When floods occur across Australia, they can cause significant damage. Flooding is a natural occurrence that inevitably happens from time to time in our river systems, natural drainage and constructed drainage systems. Floods can severely disrupt communities, causing loss of life, personal hardship, property damage, and agricultural and stock losses.

Much of Loddon Shire is a flood plain and therefore the impact of flooding within the Shire can be significant with up to 70% of the Shire being impacted during large scale flood events.

Flash flooding can also occur in any area at any time as a result of short bursts of heavy rain fall that cannot drain away quickly.

While floods can happen quickly, there are a number of things we recommend you consider when preparing for floods.

For further information about floods, please visit the SES Website

Flood-prone areas in Loddon Shire

Most of Loddon Shire is a flood plain and is therefore subject to flooding from time to time.  While engineering strategies have been implemented within some towns to reduce the impact of flooding, it is your responsibility to make sure you are prepared for the occurrence of flood.

If you are considering building in a flood prone area, you may be required to elevate the height of your home to ensure your home is better protected from flood.

Contact Council’s planning staff on (03) 5494 1200 for more information.


Flood Types

Floods occur when water covers land, which is normally dry, and may result from prolonged or heavy rainfall or severe storms. People, who live near rivers, or in low lying areas, live with the greatest threat of floods.

All Victorian flood watches and warnings are available from the Bureau of Meteorology’s 24-hour automated Advisory Information Service on 1300 659 210 at the cost of a local call.

At the Bureau of Meteorology’s website you will find flood warnings and other observations, plus a full range of weather warnings and products.

For more information about floods visit Geoscience Australia

Flood types defined:

Coastal/estuarine flooding is caused by river water being unable to flow into the sea due to high tides, natural blockages such as sandbars and/or storm surges resulting in flooding of adjacent land.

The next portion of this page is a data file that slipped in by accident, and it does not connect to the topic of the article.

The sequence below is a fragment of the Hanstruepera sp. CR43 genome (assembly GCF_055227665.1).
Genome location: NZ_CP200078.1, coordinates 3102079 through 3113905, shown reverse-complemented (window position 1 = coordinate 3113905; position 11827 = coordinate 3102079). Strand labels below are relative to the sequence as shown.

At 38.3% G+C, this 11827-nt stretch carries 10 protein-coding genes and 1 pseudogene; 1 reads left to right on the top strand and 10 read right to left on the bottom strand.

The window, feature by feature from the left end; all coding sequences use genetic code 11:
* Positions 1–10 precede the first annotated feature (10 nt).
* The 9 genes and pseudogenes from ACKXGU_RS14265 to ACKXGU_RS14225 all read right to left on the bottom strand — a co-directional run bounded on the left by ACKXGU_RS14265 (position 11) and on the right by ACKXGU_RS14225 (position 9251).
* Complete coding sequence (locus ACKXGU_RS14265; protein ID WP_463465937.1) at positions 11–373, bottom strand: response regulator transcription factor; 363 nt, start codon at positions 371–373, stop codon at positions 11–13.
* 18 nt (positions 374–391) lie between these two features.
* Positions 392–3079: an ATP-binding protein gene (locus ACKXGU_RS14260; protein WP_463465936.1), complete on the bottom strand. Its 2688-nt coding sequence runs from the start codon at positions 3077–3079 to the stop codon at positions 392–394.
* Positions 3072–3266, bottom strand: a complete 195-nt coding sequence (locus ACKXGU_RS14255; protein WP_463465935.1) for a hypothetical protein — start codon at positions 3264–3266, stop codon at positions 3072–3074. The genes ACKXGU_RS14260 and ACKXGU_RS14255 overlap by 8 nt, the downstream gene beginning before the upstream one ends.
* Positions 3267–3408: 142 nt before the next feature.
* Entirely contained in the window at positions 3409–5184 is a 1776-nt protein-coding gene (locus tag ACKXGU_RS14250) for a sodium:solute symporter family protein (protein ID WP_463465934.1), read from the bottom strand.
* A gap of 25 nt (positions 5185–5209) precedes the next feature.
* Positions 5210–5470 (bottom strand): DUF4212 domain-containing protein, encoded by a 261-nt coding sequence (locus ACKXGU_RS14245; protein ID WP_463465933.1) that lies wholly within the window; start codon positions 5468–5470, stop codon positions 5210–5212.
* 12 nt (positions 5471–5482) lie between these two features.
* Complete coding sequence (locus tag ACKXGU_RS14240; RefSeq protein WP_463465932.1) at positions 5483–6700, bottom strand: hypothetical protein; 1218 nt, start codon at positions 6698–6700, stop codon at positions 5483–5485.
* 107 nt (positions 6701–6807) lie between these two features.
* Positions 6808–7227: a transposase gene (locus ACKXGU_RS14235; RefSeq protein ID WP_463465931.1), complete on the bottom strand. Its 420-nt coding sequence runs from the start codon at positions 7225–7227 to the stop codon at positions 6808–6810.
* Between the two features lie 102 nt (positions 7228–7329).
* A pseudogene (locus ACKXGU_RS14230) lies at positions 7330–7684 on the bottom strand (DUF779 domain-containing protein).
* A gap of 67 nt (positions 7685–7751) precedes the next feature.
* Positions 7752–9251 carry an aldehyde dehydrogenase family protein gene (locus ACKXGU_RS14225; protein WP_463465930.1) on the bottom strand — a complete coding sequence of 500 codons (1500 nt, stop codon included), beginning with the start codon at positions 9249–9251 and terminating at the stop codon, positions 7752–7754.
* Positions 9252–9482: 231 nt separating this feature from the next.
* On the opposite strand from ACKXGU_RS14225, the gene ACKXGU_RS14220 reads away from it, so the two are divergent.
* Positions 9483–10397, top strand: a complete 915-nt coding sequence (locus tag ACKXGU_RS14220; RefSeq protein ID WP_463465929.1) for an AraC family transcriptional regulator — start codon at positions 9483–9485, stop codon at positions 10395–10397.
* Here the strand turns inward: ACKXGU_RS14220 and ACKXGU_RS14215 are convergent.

Flash flooding results from relatively short, intense bursts of rainfall. Flash floods pose the greatest threat to loss of life, as people are often swept away after entering flood waters on foot or in vehicles. This type of flood can result in significant property damage and social disruption.

Lacustrine flooding is caused by the water level in a lake exceeding capacity, resulting in the inundation of surrounding land.

Riverine flooding is caused by heavy or sustained rainfall resulting in a river or creek exceeding channel capacity resulting in the inundation of the adjacent floodplain.

Flood plains are designated as such due to their low-lying topographic qualities and are adjacent to rivers, creeks and human-made drainage channels. Rainfall extending from several hours to one or more days, can result in the inundation of these areas.

Storm surge is caused by low atmospheric depressions including cyclones at sea resulting in abnormally high sea levels along the coastline.

Tsunami is caused by strong seismic activity below the sea floor resulting in a large wave that can cause damage by inundation of low-lying coastal land.


Flood warning descriptors

The Bureau of Meteorology flood warnings are categorised as minor, moderate and major, with each requiring different responses and causing different social, economic and environmental impacts. Loddon Shire is susceptible to each of these three floods.

Minor flooding causes inconvenience with low-lying areas located next to water courses; requires the removal of livestock and equipment; minor roads may be closed and low level bridges submerged.